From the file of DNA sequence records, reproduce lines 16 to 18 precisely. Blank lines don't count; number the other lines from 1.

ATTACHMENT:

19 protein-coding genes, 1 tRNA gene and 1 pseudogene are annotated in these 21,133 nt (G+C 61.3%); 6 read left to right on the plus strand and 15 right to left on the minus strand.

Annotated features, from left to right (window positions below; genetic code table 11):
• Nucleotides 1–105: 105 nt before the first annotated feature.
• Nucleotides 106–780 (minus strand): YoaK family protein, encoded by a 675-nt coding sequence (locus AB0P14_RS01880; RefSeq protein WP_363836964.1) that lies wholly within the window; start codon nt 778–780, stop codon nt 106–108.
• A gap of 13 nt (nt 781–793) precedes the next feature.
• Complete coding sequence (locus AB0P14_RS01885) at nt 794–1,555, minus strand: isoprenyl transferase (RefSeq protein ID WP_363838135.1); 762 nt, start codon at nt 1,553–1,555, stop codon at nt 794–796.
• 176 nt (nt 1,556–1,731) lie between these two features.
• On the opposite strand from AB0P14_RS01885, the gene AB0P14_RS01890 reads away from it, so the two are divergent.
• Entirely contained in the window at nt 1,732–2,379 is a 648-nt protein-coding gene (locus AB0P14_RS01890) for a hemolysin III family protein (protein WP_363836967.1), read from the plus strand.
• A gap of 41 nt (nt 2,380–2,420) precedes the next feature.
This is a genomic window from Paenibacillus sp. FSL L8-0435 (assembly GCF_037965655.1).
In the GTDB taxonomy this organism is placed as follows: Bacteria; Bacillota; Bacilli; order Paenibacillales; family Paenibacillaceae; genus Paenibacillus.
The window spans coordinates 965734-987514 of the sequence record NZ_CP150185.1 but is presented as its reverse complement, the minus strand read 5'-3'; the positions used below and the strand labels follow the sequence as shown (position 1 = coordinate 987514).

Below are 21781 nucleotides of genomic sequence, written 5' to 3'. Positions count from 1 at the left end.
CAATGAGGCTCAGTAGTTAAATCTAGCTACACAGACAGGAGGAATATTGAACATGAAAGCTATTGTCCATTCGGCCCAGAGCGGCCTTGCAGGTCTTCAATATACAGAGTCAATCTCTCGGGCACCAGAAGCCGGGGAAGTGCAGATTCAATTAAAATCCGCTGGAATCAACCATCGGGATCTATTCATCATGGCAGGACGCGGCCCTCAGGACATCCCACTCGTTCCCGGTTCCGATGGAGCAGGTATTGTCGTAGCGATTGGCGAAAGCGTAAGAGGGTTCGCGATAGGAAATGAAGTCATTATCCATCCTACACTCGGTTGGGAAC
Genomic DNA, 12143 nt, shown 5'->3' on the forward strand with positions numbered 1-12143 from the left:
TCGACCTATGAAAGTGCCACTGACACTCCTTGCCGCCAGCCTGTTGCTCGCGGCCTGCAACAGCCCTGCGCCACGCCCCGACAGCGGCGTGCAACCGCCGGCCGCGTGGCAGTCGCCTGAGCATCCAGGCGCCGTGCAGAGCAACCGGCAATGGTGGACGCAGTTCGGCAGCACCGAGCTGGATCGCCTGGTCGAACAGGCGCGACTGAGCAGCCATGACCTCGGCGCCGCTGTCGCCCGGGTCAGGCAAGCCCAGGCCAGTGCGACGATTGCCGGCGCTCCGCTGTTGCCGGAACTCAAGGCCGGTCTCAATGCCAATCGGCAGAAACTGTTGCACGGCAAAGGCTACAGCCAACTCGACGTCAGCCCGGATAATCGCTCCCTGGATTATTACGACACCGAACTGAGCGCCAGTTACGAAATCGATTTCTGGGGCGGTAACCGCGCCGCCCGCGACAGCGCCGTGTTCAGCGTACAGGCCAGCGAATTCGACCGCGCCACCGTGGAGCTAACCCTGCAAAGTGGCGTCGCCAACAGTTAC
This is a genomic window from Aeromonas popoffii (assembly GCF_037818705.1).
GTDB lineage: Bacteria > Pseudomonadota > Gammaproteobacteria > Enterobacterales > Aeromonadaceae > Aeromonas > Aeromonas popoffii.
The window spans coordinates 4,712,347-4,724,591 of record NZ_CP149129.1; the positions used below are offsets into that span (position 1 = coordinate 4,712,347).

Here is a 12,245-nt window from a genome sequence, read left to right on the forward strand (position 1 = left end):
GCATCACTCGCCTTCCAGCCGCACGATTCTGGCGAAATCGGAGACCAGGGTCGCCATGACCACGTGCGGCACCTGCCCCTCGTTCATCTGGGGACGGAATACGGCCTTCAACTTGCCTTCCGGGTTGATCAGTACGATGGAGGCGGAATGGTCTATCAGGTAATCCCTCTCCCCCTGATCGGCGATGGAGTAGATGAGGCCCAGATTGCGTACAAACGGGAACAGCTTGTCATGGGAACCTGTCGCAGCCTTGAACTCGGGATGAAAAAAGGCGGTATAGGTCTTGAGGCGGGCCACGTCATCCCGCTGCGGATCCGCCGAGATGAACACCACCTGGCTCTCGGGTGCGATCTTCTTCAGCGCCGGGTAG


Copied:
Genomic DNA, 12143 nt, shown 5'->3' on the forward strand with positions numbered 1-12143 from the left:
TCGACCTATGAAAGTGCCACTGACACTCCTTGCCGCCAGCCTGTTGCTCGCGGCCTGCAACAGCCCTGCGCCACGCCCCGACAGCGGCGTGCAACCGCCGGCCGCGTGGCAGTCGCCTGAGCATCCAGGCGCCGTGCAGAGCAACCGGCAATGGTGGACGCAGTTCGGCAGCACCGAGCTGGATCGCCTGGTCGAACAGGCGCGACTGAGCAGCCATGACCTCGGCGCCGCTGTCGCCCGGGTCAGGCAAGCCCAGGCCAGTGCGACGATTGCCGGCGCTCCGCTGTTGCCGGAACTCAAGGCCGGTCTCAATGCCAATCGGCAGAAACTGTTGCACGGCAAAGGCTACAGCCAACTCGACGTCAGCCCGGATAATCGCTCCCTGGATTATTACGACACCGAACTGAGCGCCAGTTACGAAATCGATTTCTGGGGCGGTAACCGCGCCGCCCGCGACAGCGCCGTGTTCAGCGTACAGGCCAGCGAATTCGACCGCGCCACCGTGGAGCTAACCCTGCAAAGTGGCGTCGCCAACAGTTAC
This is a genomic window from Aeromonas popoffii (assembly GCF_037818705.1).